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Anti-War Demo on the 19 March

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woofnbark
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Feb 9 2005 20:13
Anti-War Demo on the 19 March

Yippy another walk around London landscape.

Another anti-war demo is to be held on the 19 March which is a Saturday but that is all the details I got. I believe coaches are being organised.

Anybody else going?

Thora
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Feb 9 2005 20:21
woofnbark wrote:
Anybody else going?

Probably, despite my better judgement. Actually I'll probably go to the pub and just join the march at the end in the vain hope something might kick off.

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cantdocartwheels
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Feb 9 2005 20:48

yeah, its worth it with that goddamn new ''Serious Organised Crime and Police Bill'' thing they want to bring in, a decent showing would probly be a good idea.

revolt
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Feb 9 2005 22:03
Quote:
Probably, despite my better judgement. Actually I'll probably go to the pub and just join the march at the end in the vain hope something might kick off.

Can't you just go down the pub saturday night, less effort and guarenteed to kick off (and will probably do more to stop the war)

Thora
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Feb 10 2005 01:28
revolt wrote:
Can't you just go down the pub saturday night, less effort and guarenteed to kick off (and will probably do more to stop the war)

Nyeh. But there might be some really fit revolutionary type in a mask I can cop off with at the war thing, rather than just plain old chavs.

spike
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Feb 10 2005 12:00

i'll be there - peddling my wares.

no, not whistles, but cake, "cake against custody!" an attempt to raise some money to pay off some ofines accrued by myslef and other naughty manc folk wink

so, buy cake on march the 19th, or else! grin black bloc red n black star circle A

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Refused
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Feb 10 2005 12:04
Thora wrote:
revolt wrote:
Can't you just go down the pub saturday night, less effort and guarenteed to kick off (and will probably do more to stop the war)

Nyeh. But there might be some really fit revolutionary type in a mask I can cop off with at the war thing, rather than just plain old chavs.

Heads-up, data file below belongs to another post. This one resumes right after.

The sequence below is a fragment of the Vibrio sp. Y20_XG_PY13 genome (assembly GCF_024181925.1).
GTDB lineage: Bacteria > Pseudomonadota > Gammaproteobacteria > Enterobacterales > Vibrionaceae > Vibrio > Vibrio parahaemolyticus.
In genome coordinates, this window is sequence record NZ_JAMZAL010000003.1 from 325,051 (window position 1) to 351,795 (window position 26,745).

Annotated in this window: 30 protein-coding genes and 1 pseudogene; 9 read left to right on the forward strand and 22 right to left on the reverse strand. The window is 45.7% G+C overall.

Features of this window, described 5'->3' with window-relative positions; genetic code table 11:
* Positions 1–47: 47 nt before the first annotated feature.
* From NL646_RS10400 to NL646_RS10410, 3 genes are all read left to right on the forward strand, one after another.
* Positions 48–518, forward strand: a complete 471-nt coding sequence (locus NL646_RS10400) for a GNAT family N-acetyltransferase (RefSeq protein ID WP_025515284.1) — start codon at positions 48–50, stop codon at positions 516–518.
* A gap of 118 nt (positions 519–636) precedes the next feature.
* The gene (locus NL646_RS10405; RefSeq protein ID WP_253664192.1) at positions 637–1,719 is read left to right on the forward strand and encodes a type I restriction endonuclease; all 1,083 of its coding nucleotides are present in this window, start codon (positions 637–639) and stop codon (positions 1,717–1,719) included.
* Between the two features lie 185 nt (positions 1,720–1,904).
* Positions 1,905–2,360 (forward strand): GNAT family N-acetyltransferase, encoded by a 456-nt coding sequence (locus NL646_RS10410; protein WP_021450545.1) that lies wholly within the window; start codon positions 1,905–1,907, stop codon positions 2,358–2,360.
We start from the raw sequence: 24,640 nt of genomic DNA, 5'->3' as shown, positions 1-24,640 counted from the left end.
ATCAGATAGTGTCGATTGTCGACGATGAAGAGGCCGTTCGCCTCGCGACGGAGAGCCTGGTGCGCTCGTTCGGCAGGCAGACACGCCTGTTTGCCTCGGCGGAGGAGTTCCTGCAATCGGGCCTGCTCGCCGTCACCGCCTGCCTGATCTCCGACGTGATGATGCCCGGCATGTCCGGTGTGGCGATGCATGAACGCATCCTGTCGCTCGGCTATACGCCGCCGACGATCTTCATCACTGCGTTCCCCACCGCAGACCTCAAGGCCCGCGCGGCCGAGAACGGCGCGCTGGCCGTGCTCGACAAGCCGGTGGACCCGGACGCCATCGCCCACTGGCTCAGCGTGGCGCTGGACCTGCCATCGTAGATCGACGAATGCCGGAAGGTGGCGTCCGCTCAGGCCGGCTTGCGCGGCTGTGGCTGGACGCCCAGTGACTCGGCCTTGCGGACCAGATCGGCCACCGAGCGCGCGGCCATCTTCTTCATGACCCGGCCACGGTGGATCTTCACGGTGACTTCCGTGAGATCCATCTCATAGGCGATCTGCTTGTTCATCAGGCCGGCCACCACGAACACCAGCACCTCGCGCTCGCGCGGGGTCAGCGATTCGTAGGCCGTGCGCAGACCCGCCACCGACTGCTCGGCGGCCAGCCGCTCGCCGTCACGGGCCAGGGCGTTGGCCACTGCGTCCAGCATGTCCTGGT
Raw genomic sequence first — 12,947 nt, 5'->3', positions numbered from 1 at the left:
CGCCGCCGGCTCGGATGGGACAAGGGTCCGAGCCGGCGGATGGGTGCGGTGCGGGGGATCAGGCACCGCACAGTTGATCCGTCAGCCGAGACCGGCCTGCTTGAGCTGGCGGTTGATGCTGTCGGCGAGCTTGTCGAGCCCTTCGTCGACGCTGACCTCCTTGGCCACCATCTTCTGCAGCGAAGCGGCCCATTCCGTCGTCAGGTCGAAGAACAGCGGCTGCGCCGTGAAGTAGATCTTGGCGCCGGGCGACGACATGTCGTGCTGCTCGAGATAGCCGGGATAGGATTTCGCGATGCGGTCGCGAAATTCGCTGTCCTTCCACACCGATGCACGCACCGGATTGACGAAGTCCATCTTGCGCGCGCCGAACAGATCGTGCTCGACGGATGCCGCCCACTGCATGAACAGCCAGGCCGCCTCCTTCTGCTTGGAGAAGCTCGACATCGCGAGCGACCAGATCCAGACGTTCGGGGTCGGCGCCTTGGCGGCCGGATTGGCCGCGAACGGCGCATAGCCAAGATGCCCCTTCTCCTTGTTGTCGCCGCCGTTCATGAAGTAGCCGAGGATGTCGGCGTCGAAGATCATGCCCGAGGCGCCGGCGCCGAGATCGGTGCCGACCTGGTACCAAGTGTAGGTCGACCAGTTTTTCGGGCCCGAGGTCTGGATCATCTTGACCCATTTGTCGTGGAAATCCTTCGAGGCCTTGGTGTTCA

You're thinking of Wayne, aren't you?

grumble
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Feb 10 2005 19:09

Looking for someone to pull?

Here your link on coaches going to the demo. http//www.stopwar.org.uk/new/events/national/19mar05/coaches.htm

O.k. I know it's run by WtW Coalition.

Vaneigemappreci...
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Feb 14 2005 11:12

I'm gonna head down, still harbouring illusions of hijacking the anti-war movement and turning it inot some sort of anarchist mob!!

Anyhow, few beers, maybe a spliff or two, be a good day out, better than paying £25 to watch the villa get royally done!

Caiman del Barrio
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Feb 17 2005 13:55
Thora wrote:
there might be some really fit revolutionary type in a mask I can cop off with at the war thing

Well Jess is going I think. Although Jack might quibble at how "revolutionary" her politics are....heheh.

Caiman del Barrio
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Feb 17 2005 13:59
revolt wrote:
Can't you just go down the pub saturday night, less effort and guarenteed to kick off (and will probably do more to stop the war)

That's not entirely fair. The constant anti-war sentiment through this country has been somewhat responsible for holding back some of the worst possible excesses of the armies constantly in Iraq. If everyone was pro-war, do you think anyone would really give a fuck about the "prisoner abuse" scandals?? That same sentiment has also weakened Blair and Labour's position considerably, albeit that they have no opposition so that makes little difference.

And let's not forget that an estimated 5,000 American soldiers have deserted from service in Iraq (yes, American soldiers Cantdo tongue).

Now, of course, how much that is down to the anti-war "movement" marching from A to B and how much that is simply down to the media and general feeling "on da streetz" is open to debate, but even so, I think it's more important to have anti-war actions than not have them. And i'm a renowned cynic.

Caiman del Barrio
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Feb 17 2005 16:10

Well yeah, the anti-war "movement" is far from revolutionary and is completely part of the spectacle blah blah blah, but ultimately, if you dislike dying Iraqis and the spread of US hegemony in the Middle East, it's probably wise that you participate in some way.

Vaneigemappreci...
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Feb 17 2005 16:27